Filipino-Chinese are among the wealthiest people in the Philippines. Find out how and why entrepreneurship runs in their families.
When I was growing up in Gagalangin, Tondo, Manila there was a tindahan ng Intsik (Chinese store) in every street corner, which co-existed with smaller Filipino-owned shops we called sari-sari (convenience) stores.
Right across our house, on the corner of Pampanga and Angat Streets, was one such store owned by a man we fondly called Sin Teng. He was a smiling ebullient Chinese with a gold tooth and premature silver in his hair, who didn’t stop smiling and glowing even when young boys made fun of his accent and called him “Intsik beho, tulo laway.”*
He made friends with the housewives who would linger to talk and steal glances at yet another new lady beside him – usually from the Chinese mainland who would be sure to speak no Tagalog – and wait for Sin Teng to introduce her as his wife number two or three or so on.
It was from Sin Teng that we purchased our daily bread and the isa-singko (one slice for five cents) Spam and Kraft cheese slices to eat with it. Same with the coffee and milk and Toddy (a popular chocolate drink) and Coke and Pepsi to chase the bread down with. Mongol pencils, intermediate pad paper, crayons, Manila paper, everything we needed for school – he had stocks of these which never seemed to run out. If someone was sick, we didn’t have to go to the drug store a ten-minute sprint away: we could get the most common medicines from Sin Teng – Capi-aspirina, Mentholatum, Phillips Milk of Magnesia. Sin Teng ran his shop quite unlike the way Mang Iking and Aling Tonya ran theirs, which was right next door and thus should have been the more logical convenience store, but was almost always inconveniently out of every other thing we needed.
On hindsight, I know I should have recognized the implications of work ethic of the Chinese. They bought their stocks in volume so they seldom ran short of stuff and were able to sell cheaper. They mostly didn’t allow credit (or allowed it discriminately and sparingly). Sin Teng didn’t, which was one of few reasons we would sometimes run to Mang Iking and Aling Tonya, on whose wall was clipped several small sheets of paper each of which was labeled with a customer’s name, all caps, underlined. These were in essence yesterday’s credit cards – but for poor people only – for the rich dealt in cash.
A Chinese fruit and vegetable merchant in Manila.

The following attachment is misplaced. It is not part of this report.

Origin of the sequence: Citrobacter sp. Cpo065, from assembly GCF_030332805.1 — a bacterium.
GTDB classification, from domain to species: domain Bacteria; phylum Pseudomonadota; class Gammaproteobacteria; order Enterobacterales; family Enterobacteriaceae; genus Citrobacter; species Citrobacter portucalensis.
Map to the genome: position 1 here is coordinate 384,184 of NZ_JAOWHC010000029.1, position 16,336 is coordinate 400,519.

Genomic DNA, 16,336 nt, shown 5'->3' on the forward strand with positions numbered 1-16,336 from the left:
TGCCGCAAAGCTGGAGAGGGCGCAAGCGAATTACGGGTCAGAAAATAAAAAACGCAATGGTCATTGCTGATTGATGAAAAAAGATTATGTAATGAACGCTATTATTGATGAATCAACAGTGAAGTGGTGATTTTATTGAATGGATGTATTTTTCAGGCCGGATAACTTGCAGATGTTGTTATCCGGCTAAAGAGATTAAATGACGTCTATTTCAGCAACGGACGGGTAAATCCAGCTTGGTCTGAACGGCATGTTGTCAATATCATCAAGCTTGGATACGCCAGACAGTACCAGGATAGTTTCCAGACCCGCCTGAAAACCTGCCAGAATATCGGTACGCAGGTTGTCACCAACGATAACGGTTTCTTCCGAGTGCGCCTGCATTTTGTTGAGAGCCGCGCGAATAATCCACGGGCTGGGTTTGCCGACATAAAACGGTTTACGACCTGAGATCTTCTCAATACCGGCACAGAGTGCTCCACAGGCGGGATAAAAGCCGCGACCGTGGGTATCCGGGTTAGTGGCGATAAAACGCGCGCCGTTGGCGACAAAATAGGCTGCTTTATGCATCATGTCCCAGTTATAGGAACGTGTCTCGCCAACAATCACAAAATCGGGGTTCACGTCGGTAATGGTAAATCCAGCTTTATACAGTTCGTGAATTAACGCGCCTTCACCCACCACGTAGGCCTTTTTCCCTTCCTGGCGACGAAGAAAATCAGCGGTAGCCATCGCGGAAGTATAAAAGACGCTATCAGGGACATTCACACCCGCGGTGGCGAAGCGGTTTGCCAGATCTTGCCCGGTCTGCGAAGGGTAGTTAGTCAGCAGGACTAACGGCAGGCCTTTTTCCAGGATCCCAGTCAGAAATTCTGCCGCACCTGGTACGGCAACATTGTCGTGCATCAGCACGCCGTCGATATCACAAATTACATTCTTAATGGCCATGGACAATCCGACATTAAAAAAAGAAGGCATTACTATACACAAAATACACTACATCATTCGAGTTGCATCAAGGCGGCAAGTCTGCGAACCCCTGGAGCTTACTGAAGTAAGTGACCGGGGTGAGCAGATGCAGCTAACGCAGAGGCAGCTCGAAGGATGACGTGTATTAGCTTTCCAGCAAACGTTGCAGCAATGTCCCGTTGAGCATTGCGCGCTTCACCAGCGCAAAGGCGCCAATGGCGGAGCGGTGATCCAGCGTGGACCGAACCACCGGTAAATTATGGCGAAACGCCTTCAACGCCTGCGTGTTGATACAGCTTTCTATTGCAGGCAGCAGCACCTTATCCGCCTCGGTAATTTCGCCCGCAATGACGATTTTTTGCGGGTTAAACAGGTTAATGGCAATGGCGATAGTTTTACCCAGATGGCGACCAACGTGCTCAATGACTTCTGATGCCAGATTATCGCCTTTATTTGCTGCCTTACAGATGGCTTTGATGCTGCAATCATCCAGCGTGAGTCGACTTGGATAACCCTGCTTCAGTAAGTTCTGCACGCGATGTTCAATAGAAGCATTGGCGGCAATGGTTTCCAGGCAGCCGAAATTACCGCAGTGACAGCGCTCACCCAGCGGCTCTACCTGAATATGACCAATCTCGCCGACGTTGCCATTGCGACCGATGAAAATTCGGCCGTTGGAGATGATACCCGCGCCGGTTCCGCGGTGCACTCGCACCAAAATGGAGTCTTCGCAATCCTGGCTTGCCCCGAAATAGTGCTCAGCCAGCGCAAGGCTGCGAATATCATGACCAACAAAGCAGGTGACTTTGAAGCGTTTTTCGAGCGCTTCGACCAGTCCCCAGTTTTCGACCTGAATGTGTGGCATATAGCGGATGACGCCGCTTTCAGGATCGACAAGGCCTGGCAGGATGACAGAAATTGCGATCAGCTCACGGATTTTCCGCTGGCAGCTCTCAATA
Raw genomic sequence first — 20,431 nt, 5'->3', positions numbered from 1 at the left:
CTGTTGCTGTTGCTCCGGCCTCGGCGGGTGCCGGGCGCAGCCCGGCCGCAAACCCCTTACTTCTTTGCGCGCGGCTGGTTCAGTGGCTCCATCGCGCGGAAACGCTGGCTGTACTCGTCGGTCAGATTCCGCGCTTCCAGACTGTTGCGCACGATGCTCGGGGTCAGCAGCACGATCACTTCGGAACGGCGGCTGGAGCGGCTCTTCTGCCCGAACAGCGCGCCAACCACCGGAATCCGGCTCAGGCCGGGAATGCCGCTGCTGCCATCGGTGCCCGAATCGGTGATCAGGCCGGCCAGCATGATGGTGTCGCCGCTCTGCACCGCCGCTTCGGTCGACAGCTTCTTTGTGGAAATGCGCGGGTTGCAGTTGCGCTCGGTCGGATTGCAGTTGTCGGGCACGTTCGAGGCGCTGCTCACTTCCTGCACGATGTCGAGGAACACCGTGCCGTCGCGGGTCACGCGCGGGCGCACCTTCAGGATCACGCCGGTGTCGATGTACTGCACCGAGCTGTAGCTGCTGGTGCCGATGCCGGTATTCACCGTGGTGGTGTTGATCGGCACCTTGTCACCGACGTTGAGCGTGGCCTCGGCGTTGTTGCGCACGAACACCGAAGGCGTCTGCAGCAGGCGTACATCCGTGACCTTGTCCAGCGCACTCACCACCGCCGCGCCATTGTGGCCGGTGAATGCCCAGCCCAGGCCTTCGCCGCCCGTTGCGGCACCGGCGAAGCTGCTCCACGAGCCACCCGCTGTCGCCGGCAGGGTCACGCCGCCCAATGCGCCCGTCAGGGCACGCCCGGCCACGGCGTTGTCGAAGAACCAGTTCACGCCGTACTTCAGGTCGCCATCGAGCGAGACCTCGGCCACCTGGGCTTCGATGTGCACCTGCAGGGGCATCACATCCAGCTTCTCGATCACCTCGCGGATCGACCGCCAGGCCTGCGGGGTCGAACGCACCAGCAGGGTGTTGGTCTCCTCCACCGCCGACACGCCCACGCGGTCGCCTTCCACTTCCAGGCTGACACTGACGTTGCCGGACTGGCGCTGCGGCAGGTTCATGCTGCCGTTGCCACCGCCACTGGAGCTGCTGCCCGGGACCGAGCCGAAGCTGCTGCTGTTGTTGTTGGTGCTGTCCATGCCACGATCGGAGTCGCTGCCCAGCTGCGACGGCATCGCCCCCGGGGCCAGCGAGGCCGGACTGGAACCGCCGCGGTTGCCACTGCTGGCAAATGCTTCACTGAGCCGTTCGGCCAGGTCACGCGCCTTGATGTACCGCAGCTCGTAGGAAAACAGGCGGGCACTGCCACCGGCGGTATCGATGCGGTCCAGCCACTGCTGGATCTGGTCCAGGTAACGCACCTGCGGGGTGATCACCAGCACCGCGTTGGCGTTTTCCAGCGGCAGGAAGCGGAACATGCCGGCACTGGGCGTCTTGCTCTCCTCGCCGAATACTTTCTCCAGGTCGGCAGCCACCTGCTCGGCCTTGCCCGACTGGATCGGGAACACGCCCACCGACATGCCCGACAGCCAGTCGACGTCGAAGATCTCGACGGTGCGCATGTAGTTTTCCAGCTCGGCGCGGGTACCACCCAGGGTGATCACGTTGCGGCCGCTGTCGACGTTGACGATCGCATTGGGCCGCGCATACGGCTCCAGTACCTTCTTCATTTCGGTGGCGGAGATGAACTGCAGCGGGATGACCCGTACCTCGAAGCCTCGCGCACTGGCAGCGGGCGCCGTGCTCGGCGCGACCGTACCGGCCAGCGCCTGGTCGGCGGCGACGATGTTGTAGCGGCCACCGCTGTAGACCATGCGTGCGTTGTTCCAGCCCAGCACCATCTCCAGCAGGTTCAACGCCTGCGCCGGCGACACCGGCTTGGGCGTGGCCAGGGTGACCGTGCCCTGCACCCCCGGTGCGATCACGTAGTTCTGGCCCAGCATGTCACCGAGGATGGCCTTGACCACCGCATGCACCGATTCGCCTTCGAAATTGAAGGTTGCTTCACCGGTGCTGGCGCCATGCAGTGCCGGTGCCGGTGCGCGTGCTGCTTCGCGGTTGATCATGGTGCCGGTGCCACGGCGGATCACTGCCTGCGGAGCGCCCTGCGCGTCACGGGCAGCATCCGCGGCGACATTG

Photo credit: Myrna Rodriguez Co
Mang Iking would huff and bristle when he spotted one of us headed to his store rather than Sin Teng's but would still take down the piece of paper with “Aling Celing” (my mom’s name) written on it. He would hand us the soy sauce or vinegar we needed grudgingly, but not before adding yet another 50 cents to Aling Celing’s already number-laden card and not before reminding us sternly to tell our mom that our list is getting longer.
But Sin Teng's was the store of choice even if it allowed no credit and even if we had to cross a mean street to reach it. His store was big and wide (easily five times that of Mang Iking) and open, well lighted and welcoming. You didn’t have to knock and shout “Pabili po.” (May we buy some goods, please?) to be attended to. He sold cheaper than the Filipino stores like Mang Iking’s. And he would sometimes give us small gifts – I remember oranges in December and tikoy (nián gāo, a cake prepared from, glutinous rice) in February. I guess Mom was special among his customers because she was half Chinese and could strike up a conversation with his wives with a smattering of Mandarin. Sin Teng was not the only Chinese man of my childhood but he was the most vivid and most stable memory because the others just seemed to pass through.
The other Chinese vendors were itinerants. The magtataho (taho vendor). The magpuputo (puto vendor). The magbobote / magdia-diario (bottle collector / newspaper seller). The cochero (coachman). Mostly were elderly men, dark, and bent, and I don’t remember them to be particularly friendly or chatty or remotely as charming as Sin Teng.
When I left Gagalangin in the early ‘70s to settle down in Pasig with my growing family, Sin Teng's store had just closed. He had left without fanfare to venture into a hardware business and relocate more strategically in some commercial area in the city. I knew when I heard this that Sin Teng was going up in the world. Just like most of the other Chinese in the country.
In less than half a decade, the Chinese is no longer just the storekeeper, much less the magtataho or the magbobote of the Philippines. These are jobs taken over, alas, by the less advantaged but still the more hardworking among Pinoys.
The Chinese are now the commercial, industrial and agricultural titans. And nobody ever calls them “Beho” anymore. Call some of them taipan, if you please. You may have memorized just like I have the names of the biggest of them – Henry Sy, Lucio Tan, John Gokongwei.
Fortune in the new country
Henry Sy was 12 when he came to the Philippines and straightaway worked in his father’s sari-sari store on Echague Street in Quiapo before he went into partnership with a friend to put up the very first S & M shoe store. It was, as everybody knows, the forerunner of what was to become one of the world’s biggest shopping chains.
Lucio Tan, an engineering dropout, ran a small scrap business before he was employed as buyer in a tobacco factory – from which came undoubtedly the experience and inspiration to put up giant Fortune Tobacco Industries. Kuwentong cochero (rig driver’s story, an exaggeration) or not, I remember having read a newspaper interview with him where he recounted having plied the streets as a kalesa (horse drawn carriage) driver.
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